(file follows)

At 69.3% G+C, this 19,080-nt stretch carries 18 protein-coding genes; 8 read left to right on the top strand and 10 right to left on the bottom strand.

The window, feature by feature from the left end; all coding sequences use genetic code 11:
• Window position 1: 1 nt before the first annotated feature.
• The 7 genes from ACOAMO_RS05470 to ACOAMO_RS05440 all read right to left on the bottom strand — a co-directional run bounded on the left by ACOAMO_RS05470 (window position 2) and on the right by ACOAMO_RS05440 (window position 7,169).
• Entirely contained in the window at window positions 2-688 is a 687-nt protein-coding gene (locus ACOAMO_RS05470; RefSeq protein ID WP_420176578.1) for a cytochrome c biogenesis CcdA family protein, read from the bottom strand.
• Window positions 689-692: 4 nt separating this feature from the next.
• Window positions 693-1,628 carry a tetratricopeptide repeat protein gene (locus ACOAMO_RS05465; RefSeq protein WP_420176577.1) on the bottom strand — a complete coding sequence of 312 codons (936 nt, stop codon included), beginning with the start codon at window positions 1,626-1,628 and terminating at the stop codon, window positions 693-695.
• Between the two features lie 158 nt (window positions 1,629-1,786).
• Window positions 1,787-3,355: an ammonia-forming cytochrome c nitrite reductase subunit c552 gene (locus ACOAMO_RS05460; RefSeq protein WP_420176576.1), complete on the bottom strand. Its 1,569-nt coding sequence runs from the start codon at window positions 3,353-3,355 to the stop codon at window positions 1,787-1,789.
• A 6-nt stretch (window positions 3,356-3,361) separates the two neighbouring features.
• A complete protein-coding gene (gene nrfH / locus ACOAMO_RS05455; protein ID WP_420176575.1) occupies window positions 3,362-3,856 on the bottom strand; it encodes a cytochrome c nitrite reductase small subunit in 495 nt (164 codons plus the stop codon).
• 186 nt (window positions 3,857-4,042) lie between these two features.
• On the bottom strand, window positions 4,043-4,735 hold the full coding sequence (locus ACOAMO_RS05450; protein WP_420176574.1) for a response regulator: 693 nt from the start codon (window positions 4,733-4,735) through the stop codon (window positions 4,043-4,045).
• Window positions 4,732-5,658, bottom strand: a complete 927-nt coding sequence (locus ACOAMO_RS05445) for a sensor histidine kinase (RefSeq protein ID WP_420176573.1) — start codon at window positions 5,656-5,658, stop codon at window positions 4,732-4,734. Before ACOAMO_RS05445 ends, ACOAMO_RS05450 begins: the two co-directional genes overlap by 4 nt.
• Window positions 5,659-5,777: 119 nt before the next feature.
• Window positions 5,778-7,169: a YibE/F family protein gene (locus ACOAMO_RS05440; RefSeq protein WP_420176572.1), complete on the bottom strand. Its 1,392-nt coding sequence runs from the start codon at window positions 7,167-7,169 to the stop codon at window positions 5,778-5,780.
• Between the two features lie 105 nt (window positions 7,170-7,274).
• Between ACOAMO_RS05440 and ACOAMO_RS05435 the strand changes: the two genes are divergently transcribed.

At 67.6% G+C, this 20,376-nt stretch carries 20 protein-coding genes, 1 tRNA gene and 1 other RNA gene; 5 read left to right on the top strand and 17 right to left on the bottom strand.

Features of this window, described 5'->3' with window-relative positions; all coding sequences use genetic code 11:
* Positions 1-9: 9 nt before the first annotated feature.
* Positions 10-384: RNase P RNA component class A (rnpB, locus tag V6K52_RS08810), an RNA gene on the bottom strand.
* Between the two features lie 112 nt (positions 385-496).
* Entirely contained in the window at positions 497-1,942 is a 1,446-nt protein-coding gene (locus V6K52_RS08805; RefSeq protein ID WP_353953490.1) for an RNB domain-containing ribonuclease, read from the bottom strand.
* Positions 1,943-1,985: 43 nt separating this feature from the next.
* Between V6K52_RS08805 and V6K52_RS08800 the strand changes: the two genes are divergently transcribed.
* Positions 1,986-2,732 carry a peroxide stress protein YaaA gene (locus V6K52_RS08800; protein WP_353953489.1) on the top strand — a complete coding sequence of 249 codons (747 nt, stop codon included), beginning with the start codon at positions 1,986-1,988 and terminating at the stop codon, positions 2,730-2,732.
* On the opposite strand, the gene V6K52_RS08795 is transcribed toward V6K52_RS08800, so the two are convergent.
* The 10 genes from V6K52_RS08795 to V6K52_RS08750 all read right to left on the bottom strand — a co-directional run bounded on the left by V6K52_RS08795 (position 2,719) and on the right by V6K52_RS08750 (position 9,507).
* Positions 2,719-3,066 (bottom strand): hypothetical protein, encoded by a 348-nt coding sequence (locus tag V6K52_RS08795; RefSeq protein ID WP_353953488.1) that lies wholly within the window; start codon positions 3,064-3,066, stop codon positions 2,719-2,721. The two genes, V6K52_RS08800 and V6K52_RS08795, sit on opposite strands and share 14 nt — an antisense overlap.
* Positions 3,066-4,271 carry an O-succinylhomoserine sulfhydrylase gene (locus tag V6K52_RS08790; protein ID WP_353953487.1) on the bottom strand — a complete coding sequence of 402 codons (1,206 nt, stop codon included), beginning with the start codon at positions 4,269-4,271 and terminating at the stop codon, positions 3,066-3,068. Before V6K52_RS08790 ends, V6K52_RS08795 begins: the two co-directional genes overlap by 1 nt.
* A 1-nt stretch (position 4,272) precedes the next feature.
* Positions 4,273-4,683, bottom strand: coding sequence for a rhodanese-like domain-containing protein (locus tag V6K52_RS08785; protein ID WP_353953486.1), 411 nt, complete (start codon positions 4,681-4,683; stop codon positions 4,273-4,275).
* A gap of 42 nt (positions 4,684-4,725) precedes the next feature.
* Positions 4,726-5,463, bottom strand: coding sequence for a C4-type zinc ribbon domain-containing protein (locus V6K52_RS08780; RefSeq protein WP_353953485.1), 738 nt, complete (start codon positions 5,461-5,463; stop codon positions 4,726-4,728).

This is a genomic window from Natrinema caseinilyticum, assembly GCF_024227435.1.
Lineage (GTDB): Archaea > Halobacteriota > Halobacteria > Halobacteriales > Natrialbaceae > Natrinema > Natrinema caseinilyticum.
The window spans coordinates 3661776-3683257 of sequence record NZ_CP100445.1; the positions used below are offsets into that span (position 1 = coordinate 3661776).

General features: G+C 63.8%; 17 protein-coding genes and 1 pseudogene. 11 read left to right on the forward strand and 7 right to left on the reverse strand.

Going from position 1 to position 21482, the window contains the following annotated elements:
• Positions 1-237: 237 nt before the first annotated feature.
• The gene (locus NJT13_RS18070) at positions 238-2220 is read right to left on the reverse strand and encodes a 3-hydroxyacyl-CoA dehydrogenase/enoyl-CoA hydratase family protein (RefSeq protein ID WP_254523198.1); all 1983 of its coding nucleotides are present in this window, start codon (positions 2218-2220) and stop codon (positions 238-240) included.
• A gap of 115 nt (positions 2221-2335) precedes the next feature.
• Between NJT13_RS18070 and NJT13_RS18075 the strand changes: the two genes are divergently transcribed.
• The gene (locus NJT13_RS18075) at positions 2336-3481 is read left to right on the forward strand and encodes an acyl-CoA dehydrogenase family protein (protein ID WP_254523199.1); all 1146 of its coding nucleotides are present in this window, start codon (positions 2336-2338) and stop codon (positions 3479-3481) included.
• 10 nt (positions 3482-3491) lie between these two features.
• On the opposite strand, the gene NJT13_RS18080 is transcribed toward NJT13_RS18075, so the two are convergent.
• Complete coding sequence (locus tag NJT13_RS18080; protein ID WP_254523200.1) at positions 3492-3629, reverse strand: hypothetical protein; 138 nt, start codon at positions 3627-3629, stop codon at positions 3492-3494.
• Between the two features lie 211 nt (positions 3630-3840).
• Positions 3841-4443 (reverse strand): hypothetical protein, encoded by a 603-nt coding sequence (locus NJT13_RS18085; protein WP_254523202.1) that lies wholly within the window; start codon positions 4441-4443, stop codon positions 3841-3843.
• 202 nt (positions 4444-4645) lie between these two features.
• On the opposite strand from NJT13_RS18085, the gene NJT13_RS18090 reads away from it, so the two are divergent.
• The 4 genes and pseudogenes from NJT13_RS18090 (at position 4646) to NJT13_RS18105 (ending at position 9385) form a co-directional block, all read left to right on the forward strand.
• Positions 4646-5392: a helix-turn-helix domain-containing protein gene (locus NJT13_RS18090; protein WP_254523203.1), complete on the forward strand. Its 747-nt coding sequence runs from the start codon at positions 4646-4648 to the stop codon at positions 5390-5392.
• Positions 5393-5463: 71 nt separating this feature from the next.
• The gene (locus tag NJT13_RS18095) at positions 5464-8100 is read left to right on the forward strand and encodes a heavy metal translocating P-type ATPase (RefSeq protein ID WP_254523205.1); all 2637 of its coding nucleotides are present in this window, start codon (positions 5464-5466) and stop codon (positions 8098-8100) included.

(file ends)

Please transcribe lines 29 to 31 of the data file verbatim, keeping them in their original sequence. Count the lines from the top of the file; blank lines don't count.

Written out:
* The 10 genes from V6K52_RS08795 to V6K52_RS08750 all read right to left on the bottom strand — a co-directional run bounded on the left by V6K52_RS08795 (position 2,719) and on the right by V6K52_RS08750 (position 9,507).
* Positions 2,719-3,066 (bottom strand): hypothetical protein, encoded by a 348-nt coding sequence (locus tag V6K52_RS08795; RefSeq protein ID WP_353953488.1) that lies wholly within the window; start codon positions 3,064-3,066, stop codon positions 2,719-2,721. The two genes, V6K52_RS08800 and V6K52_RS08795, sit on opposite strands and share 14 nt — an antisense overlap.
* Positions 3,066-4,271 carry an O-succinylhomoserine sulfhydrylase gene (locus tag V6K52_RS08790; protein ID WP_353953487.1) on the bottom strand — a complete coding sequence of 402 codons (1,206 nt, stop codon included), beginning with the start codon at positions 4,269-4,271 and terminating at the stop codon, positions 3,066-3,068. Before V6K52_RS08790 ends, V6K52_RS08795 begins: the two co-directional genes overlap by 1 nt.